Spinal Conditions


Cervical Disc Herniation

When the soft gel-like substance inside a spinal disc protrudes outwards, often into the spinal canal, it results in a condition known as a herniated disc. This condition can cause pain, numbness, and weakness in the affected area.


Cervical Myelopathy

Cervical Myelopathy is a condition that affects the spinal cord and can lead to neurological issues. It can be caused by various factors such as spinal trauma, infections, inflammation, tumors, degenerative spinal disorders, and herniated discs. Early detection of the root cause is crucial to avoid further complications and seek the appropriate treatment.


Degenerative Disc Disease

DDD is a group of spinal conditions caused by intervertebral disc deterioration that may lead to chronic back pain, reduced mobility, and related symptoms. Accurate diagnosis and treatment are crucial to improve patient outcomes.


Foot Drop Injury

Foot drop is a condition where the front part of the foot drags while walking. It can be caused by nerve damage, muscle weakness, or spinal cord injury. Diagnosis is made through physical examination and testing. Treatment options include physical therapy, ankle-foot orthoses, and surgery in severe cases.


Low Back Pain

Low back pain can be caused by poor posture, improper lifting, lack of exercise, arthritis, a ruptured disk, or a fracture. Identifying the underlying cause is important for proper treatment and to prevent further injury. Seeking medical advice and adopting healthy habits can alleviate low back pain and improve overall well-being.


Lumbar Disc Herniation

A herniated disc is a common condition that affects the spinal column, resulting in pain, numbness, and weakness in the affected area. It can occur in any part of the spine but is most common in the lower back and neck. Treatment options range from conservative measures such as rest, physical therapy, and medication to more invasive procedures such as surgery.



Sciatica is a condition characterized by pain that travels along the Sciatic Nerve, which originates in the lumbar spine and extends down each leg, through the hips and buttocks. The most common symptom of Sciatica is a sharp pain that radiates along the hip and into the leg, typically on one side of the body. This condition can be aggravated by activities such as standing, sitting, coughing, sneezing, or sudden movements, which can intensify the pain along the Sciatic nerve.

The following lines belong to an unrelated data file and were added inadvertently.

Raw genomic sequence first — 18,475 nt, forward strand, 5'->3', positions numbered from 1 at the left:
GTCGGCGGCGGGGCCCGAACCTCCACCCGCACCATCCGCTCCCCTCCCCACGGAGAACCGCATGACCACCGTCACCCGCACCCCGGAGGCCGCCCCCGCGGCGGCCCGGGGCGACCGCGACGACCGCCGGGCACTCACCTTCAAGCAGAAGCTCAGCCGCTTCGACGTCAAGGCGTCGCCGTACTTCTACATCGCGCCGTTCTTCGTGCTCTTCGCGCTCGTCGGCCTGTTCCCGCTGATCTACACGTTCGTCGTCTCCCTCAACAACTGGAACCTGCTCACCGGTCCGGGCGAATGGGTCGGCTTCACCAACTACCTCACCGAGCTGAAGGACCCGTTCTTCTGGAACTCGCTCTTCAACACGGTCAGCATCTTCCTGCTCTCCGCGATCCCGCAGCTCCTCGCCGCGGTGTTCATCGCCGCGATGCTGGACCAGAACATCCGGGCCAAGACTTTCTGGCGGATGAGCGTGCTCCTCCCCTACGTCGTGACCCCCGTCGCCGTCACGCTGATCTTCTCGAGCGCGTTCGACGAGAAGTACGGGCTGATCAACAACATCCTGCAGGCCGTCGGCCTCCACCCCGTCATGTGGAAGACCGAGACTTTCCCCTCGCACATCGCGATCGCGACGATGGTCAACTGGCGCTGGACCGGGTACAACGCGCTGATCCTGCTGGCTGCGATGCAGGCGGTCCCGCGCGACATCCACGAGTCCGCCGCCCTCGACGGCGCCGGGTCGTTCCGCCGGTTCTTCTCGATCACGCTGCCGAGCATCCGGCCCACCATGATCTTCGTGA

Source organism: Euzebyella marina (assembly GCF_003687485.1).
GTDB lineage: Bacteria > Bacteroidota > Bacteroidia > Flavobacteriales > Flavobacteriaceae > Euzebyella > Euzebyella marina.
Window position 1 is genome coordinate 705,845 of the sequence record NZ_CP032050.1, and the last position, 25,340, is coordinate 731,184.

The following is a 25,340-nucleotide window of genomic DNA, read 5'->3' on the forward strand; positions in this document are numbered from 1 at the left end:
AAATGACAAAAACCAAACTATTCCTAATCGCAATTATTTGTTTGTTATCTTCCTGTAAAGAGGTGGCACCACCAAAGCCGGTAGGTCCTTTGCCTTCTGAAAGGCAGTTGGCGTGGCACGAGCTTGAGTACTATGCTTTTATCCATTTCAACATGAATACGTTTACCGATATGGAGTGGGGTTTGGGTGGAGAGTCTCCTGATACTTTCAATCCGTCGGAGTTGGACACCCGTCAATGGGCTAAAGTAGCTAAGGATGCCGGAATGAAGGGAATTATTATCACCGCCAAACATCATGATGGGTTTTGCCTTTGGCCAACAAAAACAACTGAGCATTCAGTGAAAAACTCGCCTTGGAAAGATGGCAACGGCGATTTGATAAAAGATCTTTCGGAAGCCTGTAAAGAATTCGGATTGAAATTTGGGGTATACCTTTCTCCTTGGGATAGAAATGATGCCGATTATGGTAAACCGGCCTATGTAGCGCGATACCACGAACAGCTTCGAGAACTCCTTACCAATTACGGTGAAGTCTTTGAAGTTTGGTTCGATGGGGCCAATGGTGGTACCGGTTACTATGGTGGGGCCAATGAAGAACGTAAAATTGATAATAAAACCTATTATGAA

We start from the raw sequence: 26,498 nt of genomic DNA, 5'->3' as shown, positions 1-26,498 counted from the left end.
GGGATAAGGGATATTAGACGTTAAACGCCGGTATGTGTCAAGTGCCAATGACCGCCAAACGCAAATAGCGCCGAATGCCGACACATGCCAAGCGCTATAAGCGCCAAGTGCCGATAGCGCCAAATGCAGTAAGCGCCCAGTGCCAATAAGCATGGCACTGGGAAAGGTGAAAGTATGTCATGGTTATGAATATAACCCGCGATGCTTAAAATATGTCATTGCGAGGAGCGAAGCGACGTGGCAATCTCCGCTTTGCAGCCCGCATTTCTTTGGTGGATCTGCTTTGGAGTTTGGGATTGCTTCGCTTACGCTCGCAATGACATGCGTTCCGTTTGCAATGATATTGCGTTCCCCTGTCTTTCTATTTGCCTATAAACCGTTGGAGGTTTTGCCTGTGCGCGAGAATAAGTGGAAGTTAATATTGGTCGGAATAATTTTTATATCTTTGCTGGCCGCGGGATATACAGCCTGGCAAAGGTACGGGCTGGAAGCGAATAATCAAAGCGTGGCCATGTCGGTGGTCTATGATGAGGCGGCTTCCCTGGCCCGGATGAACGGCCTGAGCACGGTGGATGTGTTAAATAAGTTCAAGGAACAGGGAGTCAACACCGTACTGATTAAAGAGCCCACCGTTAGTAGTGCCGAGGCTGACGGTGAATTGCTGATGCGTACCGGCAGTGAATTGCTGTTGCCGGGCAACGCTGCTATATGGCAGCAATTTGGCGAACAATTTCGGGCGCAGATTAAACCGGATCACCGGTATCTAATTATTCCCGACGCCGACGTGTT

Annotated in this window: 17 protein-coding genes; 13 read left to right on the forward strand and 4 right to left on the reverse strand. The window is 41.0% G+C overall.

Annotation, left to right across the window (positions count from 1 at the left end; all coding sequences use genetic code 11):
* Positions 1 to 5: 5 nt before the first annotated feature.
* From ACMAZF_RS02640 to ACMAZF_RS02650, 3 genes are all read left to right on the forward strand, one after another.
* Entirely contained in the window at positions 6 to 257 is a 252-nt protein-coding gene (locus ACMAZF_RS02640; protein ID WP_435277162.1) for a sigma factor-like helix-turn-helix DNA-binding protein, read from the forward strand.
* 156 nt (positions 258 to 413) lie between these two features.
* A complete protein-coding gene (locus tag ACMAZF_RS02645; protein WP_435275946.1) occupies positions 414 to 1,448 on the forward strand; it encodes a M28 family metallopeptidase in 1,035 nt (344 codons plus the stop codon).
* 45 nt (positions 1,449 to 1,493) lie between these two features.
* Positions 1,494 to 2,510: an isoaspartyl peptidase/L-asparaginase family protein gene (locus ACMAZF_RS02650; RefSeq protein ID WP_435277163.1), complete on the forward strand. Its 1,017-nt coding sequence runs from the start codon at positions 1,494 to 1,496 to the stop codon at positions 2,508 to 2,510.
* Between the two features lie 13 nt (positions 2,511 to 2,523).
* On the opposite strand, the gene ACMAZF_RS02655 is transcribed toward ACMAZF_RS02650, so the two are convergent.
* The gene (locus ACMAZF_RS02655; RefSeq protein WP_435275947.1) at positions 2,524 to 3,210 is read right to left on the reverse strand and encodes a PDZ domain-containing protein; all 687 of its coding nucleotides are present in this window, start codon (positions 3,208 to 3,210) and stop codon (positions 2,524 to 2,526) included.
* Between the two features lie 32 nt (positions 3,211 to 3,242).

Scoliosis or Spinal Deformity

Scoliosis is a condition where the spine curves sideways, causing discomfort and physical deformity. It’s most commonly seen during the pre-pubertal growth spurt, and genetics may play a role. Early diagnosis and treatment can help manage symptoms and prevent progression.


Spinal Stenosis

Spinal stenosis refers to the condition of narrowing of the canal that accommodates the spinal cord or spinal nerve roots. This narrowing may lead to the compression or irritation of the spinal cord or the nerve roots. Typically, spinal stenosis arises due to the natural aging process, but in some cases, it can also be a result of trauma or arthritis. If left untreated, spinal stenosis can result in symptoms such as pain, numbness, and weakness in the affected area.


Spinal Trauma and Spinal Cord Injury

Spinal cord injury occurs when the spinal cord is traumatized due to various reasons such as accidents, sports injuries, falls, and other traumatic incidents. These injuries can either occur suddenly and severely or gradually over time. If left untreated, the symptoms of spinal cord injuries can worsen over time, leading to serious complications.


Spinal Tumor or Cancer

A spinal tumor refers to an unusual growth of tissue in or around the spinal cord or spinal column. These cells tend to grow and divide without any regulation, unlike normal cells. Spinal tumors can be classified as benign, which are non-cancerous, or malignant, which are cancerous.



Spondylolisthesis is when a spinal vertebra slips out of position and puts pressure on the spinal cord or nerve roots. It causes pain, numbness, and weakness. Causes include degenerative changes, trauma, or genetic predisposition. Athletes and children in high-impact sports are at higher risk.

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